About Edd "Kookie" Byrnes
To an earlier generation of television viewers, Edd Byrnes was more readily recognized and affectionately known as Kookie. The moniker stems from the nickname of a character he played, the hip Gerald Lloyd Kookson III, who was featured prominently on 77 Sunset Strip. The ABC network launched the detective series in 1958, and it ran through 1964. Byrnes capitalized on the program's success by releasing "Kookie, Kookie, Lend Me Your Comb." The title of the 1959 single refers to the fictional character's frequent habit of combing his pompadour. The release from Warner Brothers Records also featured singer Connie Stevens. The duet made it into the Top Five on U.S. charts. Byrnes went on to sing "Like I Love You," a duet that paired him with Joanie Sommers, a young singer who would later gain recognition with "Johnny Get Angry" in 1962. Byrnes put out a few more singles, but when they did not fare well, he concentrated on his acting career.
Byrnes, a New York native, blew into Hollywood on September 30, 1955, the same day that a speeding James Dean was killed in his silver Porsche Spyder 550. The tragedy left an opening at Warner Brothers, and the studio gave Byrnes a contract. His first role was on Cheyenne, a Western television series. Byrnes next made appearances in a few movies, including Marjorie Morningstar in 1958, before he landed the role of carhop Kookie in 77 Sunset Strip. The role brought him fame, fans, and 15,000 pieces of mail weekly. Onscreen he worked with Roger Smith and Efrem Zimbalist Jr., while offscreen he rubbed elbows with such megastars as Frank Sinatra, Natalie Wood, Robert Wagner, Burt Lancaster, Kirk Douglas, and Sammy Davis Jr. This period of his life, however, wasn't all parties and glamour. Jack Warner refused to raise his pay while keeping him tethered to the television show and turning down Byrnes' requests to do more movies. In retaliation, Byrnes stayed away from the set. He also started drinking heavily and dabbling in drugs. Later in life he admitted to suffering from alcoholism. By the time Warner relented in 1963, Byrnes discovered that his film offers were slim pickings.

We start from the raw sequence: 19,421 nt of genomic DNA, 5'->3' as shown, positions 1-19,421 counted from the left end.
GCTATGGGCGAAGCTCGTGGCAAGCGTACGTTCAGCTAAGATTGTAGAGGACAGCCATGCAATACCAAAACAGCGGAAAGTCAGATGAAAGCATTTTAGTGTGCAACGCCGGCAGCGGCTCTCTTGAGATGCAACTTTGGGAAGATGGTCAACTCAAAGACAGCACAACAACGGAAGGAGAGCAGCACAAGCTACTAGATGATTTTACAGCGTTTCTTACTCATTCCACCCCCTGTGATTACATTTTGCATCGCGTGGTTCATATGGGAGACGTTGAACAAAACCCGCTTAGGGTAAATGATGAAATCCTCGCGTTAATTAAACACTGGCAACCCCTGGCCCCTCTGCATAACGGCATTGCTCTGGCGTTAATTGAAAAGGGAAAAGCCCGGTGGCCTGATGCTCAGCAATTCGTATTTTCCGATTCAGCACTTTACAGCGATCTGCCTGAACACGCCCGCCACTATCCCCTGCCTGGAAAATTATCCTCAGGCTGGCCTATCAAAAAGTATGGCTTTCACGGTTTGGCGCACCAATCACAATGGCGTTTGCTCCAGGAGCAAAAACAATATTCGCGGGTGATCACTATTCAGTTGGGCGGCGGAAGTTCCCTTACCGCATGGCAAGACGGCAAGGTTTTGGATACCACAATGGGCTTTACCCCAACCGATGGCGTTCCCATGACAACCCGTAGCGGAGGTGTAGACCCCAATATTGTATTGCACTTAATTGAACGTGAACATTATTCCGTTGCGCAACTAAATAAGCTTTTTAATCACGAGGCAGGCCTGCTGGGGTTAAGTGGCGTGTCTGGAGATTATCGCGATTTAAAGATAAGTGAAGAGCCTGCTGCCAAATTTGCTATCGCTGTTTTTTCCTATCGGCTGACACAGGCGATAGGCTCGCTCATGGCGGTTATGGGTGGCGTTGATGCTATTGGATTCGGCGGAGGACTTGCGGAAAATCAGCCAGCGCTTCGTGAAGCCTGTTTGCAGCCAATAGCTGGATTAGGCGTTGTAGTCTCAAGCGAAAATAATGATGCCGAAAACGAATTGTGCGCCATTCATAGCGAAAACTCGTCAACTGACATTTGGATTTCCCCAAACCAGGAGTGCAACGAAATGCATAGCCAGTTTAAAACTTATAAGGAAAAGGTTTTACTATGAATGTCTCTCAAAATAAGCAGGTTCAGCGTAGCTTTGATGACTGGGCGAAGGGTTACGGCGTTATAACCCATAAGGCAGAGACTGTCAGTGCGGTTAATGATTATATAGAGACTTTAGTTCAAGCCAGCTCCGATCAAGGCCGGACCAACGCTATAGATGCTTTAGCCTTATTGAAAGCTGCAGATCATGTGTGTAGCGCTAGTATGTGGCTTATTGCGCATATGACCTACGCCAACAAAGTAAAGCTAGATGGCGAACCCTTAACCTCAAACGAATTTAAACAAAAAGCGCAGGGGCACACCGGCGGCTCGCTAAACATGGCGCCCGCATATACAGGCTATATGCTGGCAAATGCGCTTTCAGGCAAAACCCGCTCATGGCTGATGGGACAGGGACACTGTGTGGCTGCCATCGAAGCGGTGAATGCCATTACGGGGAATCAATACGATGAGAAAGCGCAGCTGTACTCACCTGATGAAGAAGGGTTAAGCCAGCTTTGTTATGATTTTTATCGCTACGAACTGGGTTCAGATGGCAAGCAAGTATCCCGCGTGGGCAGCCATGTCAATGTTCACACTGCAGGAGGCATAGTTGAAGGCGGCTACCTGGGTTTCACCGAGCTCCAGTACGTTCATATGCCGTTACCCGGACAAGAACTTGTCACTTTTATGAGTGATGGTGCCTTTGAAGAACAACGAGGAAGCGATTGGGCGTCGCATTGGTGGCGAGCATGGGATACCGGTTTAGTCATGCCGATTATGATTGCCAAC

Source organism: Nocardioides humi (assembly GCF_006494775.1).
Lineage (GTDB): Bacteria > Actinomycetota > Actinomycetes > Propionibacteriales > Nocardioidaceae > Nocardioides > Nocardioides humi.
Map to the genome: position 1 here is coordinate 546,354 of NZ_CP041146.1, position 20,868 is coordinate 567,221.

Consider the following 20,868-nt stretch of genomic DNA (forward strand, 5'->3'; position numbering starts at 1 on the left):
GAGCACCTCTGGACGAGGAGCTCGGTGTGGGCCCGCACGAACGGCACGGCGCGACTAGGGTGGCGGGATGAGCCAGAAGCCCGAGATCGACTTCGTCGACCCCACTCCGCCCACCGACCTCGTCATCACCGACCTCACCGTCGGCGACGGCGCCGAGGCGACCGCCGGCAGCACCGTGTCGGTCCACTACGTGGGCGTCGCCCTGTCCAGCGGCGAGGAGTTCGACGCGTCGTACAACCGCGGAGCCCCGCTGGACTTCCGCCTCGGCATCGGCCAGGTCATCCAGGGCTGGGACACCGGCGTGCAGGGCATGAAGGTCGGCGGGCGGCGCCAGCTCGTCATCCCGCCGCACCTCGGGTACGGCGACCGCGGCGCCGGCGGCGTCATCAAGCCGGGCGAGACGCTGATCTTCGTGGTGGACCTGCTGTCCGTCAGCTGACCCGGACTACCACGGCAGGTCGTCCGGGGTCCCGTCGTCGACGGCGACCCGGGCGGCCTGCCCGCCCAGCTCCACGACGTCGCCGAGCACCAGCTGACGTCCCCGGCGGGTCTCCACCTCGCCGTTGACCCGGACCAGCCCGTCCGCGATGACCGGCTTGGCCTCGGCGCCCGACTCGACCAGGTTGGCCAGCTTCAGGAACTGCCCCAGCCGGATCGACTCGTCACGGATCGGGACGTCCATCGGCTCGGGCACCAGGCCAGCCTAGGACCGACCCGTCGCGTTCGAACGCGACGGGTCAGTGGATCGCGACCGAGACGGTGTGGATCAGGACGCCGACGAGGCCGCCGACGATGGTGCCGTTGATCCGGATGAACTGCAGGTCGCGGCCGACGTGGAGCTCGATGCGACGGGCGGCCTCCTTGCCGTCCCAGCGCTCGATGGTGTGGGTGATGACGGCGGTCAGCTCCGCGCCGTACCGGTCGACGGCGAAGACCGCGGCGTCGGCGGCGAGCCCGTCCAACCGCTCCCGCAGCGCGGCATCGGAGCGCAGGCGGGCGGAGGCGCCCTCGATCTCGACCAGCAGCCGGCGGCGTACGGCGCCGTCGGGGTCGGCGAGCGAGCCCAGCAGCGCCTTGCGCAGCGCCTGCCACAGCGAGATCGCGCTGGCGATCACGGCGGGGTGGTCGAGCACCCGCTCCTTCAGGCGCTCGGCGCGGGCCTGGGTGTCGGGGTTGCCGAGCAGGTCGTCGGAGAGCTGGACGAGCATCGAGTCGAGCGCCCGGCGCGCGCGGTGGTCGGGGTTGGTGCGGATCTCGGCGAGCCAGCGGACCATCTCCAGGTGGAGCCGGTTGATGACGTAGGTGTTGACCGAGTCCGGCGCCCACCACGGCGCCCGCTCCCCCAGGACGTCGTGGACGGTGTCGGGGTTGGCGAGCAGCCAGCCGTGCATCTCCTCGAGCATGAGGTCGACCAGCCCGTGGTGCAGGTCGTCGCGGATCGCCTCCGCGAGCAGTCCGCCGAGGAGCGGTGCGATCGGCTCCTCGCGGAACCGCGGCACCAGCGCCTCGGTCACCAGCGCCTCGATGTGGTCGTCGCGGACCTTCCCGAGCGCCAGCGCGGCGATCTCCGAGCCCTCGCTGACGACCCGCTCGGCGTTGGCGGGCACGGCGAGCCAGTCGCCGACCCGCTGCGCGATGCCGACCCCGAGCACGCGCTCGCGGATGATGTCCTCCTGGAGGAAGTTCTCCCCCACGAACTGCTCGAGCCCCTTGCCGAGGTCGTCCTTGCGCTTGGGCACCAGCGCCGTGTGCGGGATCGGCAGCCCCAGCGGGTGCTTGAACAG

The actor, whose real name is Edward Byrne Breitenberger, married Asa Maynor in 1962. The couple divorced in 1971. They had one child, Logan. Throughout the following two decades, he appeared in a few movies, including European-filmed Westerns. The actor went on to play Vince Fontaine in Grease in 1978, but missed out on a chance to host the popular game show Wheel of Fortune, possibly due to his bout with alcoholism. His former wife helped him kick the vice in 1982, lending her support when he went into a recovery program. Sober since that time, Byrnes went on to appear on the Cunard line's Queen Elizabeth II. In 1996 he published Edd Byrnes: Kookie No More, an autobiography. ~ Linda Seida, Rovi